Select Page

The Gummy Bear Effect

Gummy Bear EffectI had my first experience with placebos when I was very young. This is one of my very first memories. Whenever I had a minor injury as a child, my mother would place a Haribo® Gummy Bear on the boo-boo, the site of pain. She would tell me that “this gummy bear helps against pain” and that I was allowed to eat the gummy bear when the pain was gone. She told me that green gummy bears were especially powerful. Tears dried on the spot. I experienced immediate pain relief. Today I am still surprised about how pain can turn into just a fading memory, and how attention shifts to some other attractor. My placebo-experience catalyzed a shift from pain and anxiety to relief and restored well-being. It all took place in a caring environment that made it absolutely safe to get better. I still remember and can recall that feeling of absolute trust. I like this story. It is a warm childhood memory. I rely on it often. When I saw the Gummy Bear Effect later with my own children it became curious to find out if such a healing experience could be made available to all of us.

The Gummy Bear Effect is a story that also raises questions that are at the heart of placebo research. Here is one:

What promotes self-healing?

When we are in a state of sickness, does the experience of a caring, assuring environment signal our mind and body permission to switch-off stress and to turn-on symptom-relief and self-healing? Is there an On/Off switch to our immune system?

I’ll explore these questions, and also offer practical ideas, tools and designs that draw on what we can learn from family traditions, good patient-doctor relationships, and clinical studies. I’ll describe safe ways to create and benefit from placebo effects.

As I write this I have people in mind like myself who grew up in a caring environment and then transitioned into a world illuminated by the bright light of powerful medical brands.

Let’s explore how we can use pure placebos to harvest medical brand power in a safe and honest way.

Here’s What I Tell People When They Ask If Placebos Really Work

Leu-enkephalinEndorphins are powerful and safe opioids that the body produces. Endorphins bind to opioid receptors in the brain. The same receptors are also used by opioid medications.

Recent studies using the brain-imaging technology showed that taking placebos leads to neurobiological patterns in the brain that can also be observed when powerful pain relievers are given. Petrovic et al (2002)demonstrated that the same regions of the brain are activated when patients receive an opioid pain reliever (remifentanil) or when patients take a placebo. Similar brain imaging studies by Zubieta et al (2005) and Eippert et al (2009) also showed that placebos trigger brain responses that ameliorate pain.

For those who are interested in learning more about fascinating field of brain imaging in Neuroscience, the studies described here used two techniques to generate high definition, three dimensional images of brain function:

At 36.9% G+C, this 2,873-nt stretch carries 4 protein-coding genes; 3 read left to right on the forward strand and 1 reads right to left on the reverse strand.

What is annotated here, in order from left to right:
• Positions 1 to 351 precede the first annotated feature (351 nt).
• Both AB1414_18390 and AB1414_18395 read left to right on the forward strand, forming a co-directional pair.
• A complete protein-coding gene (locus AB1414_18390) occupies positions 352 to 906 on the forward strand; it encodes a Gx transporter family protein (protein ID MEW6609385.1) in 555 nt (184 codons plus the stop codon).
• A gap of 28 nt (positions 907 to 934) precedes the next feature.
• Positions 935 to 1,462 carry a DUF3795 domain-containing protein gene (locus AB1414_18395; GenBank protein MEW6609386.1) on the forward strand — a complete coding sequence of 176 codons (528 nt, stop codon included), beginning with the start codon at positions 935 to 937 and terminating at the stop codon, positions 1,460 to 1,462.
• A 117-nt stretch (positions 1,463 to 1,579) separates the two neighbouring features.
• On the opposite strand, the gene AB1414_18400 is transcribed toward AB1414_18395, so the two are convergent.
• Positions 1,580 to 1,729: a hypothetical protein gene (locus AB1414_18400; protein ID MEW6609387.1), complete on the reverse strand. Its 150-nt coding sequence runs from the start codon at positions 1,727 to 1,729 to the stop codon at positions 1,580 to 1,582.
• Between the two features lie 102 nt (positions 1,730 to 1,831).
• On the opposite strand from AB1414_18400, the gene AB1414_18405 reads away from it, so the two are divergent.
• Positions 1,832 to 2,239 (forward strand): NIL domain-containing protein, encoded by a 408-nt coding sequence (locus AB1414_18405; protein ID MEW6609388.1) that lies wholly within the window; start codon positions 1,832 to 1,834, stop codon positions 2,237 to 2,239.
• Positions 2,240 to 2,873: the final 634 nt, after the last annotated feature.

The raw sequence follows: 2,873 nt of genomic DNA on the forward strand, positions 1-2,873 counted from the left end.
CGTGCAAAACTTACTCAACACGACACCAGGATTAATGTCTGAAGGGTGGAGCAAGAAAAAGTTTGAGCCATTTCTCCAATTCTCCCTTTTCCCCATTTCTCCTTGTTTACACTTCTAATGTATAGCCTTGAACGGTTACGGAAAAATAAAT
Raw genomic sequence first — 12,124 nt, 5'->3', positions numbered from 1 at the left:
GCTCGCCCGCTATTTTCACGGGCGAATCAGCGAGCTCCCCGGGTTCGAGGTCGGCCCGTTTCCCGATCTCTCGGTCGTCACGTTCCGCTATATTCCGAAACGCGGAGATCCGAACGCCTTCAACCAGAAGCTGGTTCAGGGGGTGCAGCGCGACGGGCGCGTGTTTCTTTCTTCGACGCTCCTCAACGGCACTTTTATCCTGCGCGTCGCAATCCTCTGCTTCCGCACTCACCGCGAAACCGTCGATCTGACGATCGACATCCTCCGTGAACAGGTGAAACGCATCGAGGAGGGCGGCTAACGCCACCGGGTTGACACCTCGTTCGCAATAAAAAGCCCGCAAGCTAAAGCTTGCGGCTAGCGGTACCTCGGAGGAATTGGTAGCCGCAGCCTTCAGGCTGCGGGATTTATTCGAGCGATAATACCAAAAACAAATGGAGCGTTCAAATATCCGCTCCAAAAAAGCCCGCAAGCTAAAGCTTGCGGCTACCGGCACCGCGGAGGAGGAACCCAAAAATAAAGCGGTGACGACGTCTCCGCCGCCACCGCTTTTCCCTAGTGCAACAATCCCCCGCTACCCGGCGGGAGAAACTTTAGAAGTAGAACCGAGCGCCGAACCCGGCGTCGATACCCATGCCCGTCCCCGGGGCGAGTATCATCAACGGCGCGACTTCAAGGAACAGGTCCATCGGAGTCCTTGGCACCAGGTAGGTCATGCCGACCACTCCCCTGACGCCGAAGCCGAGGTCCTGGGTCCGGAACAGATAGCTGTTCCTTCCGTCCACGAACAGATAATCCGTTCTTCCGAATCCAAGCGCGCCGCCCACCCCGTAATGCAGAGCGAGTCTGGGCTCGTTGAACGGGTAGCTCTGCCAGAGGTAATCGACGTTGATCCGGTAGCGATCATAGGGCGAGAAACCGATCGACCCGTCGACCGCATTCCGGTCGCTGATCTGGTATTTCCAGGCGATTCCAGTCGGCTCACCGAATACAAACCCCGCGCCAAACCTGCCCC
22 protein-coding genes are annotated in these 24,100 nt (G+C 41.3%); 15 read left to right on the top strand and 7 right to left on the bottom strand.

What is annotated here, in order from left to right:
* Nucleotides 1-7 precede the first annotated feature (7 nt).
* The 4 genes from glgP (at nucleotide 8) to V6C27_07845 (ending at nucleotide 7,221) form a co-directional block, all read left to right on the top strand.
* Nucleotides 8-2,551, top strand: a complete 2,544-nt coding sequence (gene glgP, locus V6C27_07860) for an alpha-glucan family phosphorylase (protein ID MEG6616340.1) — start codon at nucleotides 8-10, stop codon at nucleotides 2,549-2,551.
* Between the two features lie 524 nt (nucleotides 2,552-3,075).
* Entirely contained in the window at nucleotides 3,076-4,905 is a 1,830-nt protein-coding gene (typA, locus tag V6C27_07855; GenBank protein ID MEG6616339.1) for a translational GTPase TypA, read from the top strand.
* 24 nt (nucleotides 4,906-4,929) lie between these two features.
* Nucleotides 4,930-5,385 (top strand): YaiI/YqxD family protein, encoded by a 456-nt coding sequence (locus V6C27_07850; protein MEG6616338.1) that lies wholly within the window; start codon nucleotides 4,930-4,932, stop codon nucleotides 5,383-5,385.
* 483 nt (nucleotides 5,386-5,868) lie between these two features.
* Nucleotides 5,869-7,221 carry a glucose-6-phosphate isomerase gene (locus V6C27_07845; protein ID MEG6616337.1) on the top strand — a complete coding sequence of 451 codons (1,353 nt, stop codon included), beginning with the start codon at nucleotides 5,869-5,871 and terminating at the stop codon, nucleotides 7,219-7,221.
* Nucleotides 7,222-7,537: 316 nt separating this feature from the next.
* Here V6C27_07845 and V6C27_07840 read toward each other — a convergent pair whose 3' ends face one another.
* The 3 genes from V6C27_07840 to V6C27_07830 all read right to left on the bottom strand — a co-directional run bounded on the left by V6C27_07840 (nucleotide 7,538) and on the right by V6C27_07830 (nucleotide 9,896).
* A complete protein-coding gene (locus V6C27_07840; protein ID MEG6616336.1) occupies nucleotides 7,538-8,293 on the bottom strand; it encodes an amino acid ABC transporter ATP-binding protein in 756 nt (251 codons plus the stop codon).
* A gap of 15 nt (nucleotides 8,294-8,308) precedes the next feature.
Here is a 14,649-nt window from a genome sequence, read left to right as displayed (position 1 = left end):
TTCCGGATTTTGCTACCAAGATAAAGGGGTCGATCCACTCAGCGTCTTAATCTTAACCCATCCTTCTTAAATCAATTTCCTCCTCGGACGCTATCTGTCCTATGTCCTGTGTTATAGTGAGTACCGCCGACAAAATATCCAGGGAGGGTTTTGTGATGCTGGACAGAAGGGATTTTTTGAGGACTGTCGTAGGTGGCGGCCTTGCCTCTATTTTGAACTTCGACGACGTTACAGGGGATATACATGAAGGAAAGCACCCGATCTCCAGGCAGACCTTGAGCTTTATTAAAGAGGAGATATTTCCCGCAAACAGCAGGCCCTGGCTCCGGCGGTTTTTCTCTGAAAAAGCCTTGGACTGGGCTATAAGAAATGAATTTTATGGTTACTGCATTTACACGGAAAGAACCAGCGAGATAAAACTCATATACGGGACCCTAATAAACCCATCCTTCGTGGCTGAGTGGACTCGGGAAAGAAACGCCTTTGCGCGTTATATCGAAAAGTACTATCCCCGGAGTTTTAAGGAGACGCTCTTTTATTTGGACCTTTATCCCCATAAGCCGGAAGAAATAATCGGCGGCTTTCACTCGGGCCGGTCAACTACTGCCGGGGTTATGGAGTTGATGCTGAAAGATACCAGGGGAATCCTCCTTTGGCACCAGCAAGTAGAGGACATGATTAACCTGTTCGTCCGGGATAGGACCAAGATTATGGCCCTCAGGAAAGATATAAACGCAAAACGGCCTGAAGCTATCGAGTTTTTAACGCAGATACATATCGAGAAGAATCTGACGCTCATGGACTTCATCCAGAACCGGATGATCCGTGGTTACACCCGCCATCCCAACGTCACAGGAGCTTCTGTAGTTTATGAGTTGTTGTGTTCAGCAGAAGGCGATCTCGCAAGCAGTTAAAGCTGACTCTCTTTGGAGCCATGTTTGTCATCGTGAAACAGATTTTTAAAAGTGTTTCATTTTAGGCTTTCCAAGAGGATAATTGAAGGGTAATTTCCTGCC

Positron Emission Tomography (PET)

PET measures metabolism and the flow of blood to different parts of the brain. PET is a non-invasive method that also allows for some movement during the scan, but it does expose patients to radiation from a biologically active tracer molecule.

Functional Magnetic Resonance Imaging (FMRI)

Similar to PET scans, FMRI measures blood-flow in the brain. FMRI has the advantage that a radioactive tracer molecule it not needed. The image resolution of FMRI is also better than PET. However, since patients need to remain still during FMRI scans, this imaging method cannot be used for experiments where, e.g., patients need to read out words during a scan. Redesigned equipment and advancements in computing power are likely to overcome this barrier in the future.

image: Leu-enkephalin

Everything is Possible – Just Do It


But what to do? Just stay in touch with the world and your Self to guide your action. I didn’t say it’s easy.

So I am making placebos. Anyone can make a placebo, right? Some say, “Placebos are sugar pills.” A sugar pill can be a placebo. Just take a Tic Tac.

I don’t agree. But Tic Tac is a useful example for exploring what makes a good placebo. Tic Tac come in pill-shape reminding us of taking-medicine. And Tic Tac have a strong, meaning-conveying brand. It’s just that the brand message is about pleasure – and not so much about reducing pain (or other bothersome symptoms). Yes, I might take a Tic Tac to distract myself. But I would not expect the Take-a-Tic-Tac-Experience to trigger my body to release powerful endorphines that relief pain. And Tic Tac taste sweet. Real placebos don’t taste sweet, right?

Turns out expectations matter when it comes to placebos. What you might not have expected – until right now, is that placebos can work even when we knowingly take a placebo. Well, now you know. The human mind is amazing. Once it knows something (like, placebos can have real effect) it will start working with that knowledge.

So I let the subconscious mind do its work. Here is a thought that just came to mind. Love. I know it’s “only in your mind”. Yet love makes your brain release oxytocin, a hormone with real – life changing  – impact. May be taking a placebo is a declaration of love? In form of the placebo I ingest a powerful message directed to my future Self. The Self precisely 3 minutes from now… Before I get carried away with great expectations, here is what I did:

We made Zeebo Relief – the Honest Placebo pill that has all the features of a great placebo. Check it out here: